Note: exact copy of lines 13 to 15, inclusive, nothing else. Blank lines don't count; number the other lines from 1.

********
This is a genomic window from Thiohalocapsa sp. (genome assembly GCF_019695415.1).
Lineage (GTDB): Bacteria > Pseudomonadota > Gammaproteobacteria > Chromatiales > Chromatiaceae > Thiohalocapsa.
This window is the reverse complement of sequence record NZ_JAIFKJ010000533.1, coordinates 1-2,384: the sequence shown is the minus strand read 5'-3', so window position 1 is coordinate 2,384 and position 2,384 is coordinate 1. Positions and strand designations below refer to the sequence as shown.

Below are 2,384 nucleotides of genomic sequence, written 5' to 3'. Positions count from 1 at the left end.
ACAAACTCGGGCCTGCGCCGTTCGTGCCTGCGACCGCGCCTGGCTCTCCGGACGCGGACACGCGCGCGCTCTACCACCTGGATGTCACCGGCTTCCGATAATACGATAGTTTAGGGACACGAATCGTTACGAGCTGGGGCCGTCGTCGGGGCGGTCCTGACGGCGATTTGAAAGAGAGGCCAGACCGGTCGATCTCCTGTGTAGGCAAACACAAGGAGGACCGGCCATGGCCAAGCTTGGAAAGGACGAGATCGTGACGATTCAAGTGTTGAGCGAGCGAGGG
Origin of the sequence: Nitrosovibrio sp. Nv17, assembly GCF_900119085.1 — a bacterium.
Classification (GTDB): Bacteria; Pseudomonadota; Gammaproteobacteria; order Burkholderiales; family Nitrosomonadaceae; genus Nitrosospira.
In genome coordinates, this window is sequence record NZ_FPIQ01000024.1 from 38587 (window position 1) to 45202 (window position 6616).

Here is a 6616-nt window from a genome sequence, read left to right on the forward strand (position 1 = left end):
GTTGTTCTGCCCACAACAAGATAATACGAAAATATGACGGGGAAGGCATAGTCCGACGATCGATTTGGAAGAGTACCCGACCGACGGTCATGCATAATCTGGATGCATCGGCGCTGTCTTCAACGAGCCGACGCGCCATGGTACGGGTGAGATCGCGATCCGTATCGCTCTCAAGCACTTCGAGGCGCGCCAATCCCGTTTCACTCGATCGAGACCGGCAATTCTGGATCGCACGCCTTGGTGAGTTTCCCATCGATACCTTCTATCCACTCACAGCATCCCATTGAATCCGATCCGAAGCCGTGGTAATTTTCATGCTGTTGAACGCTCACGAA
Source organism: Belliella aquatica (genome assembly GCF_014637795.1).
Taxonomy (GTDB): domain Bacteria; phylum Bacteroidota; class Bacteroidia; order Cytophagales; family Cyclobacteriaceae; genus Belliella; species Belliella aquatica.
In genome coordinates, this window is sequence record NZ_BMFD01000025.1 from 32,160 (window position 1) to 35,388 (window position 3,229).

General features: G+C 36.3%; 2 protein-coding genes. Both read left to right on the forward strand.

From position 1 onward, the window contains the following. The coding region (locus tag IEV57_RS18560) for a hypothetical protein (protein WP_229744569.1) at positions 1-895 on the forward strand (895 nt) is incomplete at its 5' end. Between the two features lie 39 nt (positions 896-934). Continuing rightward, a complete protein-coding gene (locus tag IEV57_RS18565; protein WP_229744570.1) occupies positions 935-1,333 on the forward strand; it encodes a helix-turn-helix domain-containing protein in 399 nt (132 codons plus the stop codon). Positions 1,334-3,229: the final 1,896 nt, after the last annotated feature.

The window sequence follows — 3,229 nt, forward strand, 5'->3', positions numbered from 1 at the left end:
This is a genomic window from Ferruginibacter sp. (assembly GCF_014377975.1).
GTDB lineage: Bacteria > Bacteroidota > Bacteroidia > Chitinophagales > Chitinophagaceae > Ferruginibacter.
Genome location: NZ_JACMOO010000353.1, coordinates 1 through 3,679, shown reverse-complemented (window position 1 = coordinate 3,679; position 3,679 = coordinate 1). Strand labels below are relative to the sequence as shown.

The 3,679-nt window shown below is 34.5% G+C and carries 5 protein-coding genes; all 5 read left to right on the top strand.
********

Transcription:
In genome coordinates, this window is sequence record NZ_BMFD01000025.1 from 32,160 (window position 1) to 35,388 (window position 3,229).

General features: G+C 36.3%; 2 protein-coding genes. Both read left to right on the forward strand.

From position 1 onward, the window contains the following. The coding region (locus tag IEV57_RS18560) for a hypothetical protein (protein WP_229744569.1) at positions 1-895 on the forward strand (895 nt) is incomplete at its 5' end. Between the two features lie 39 nt (positions 896-934). Continuing rightward, a complete protein-coding gene (locus tag IEV57_RS18565; protein WP_229744570.1) occupies positions 935-1,333 on the forward strand; it encodes a helix-turn-helix domain-containing protein in 399 nt (132 codons plus the stop codon). Positions 1,334-3,229: the final 1,896 nt, after the last annotated feature.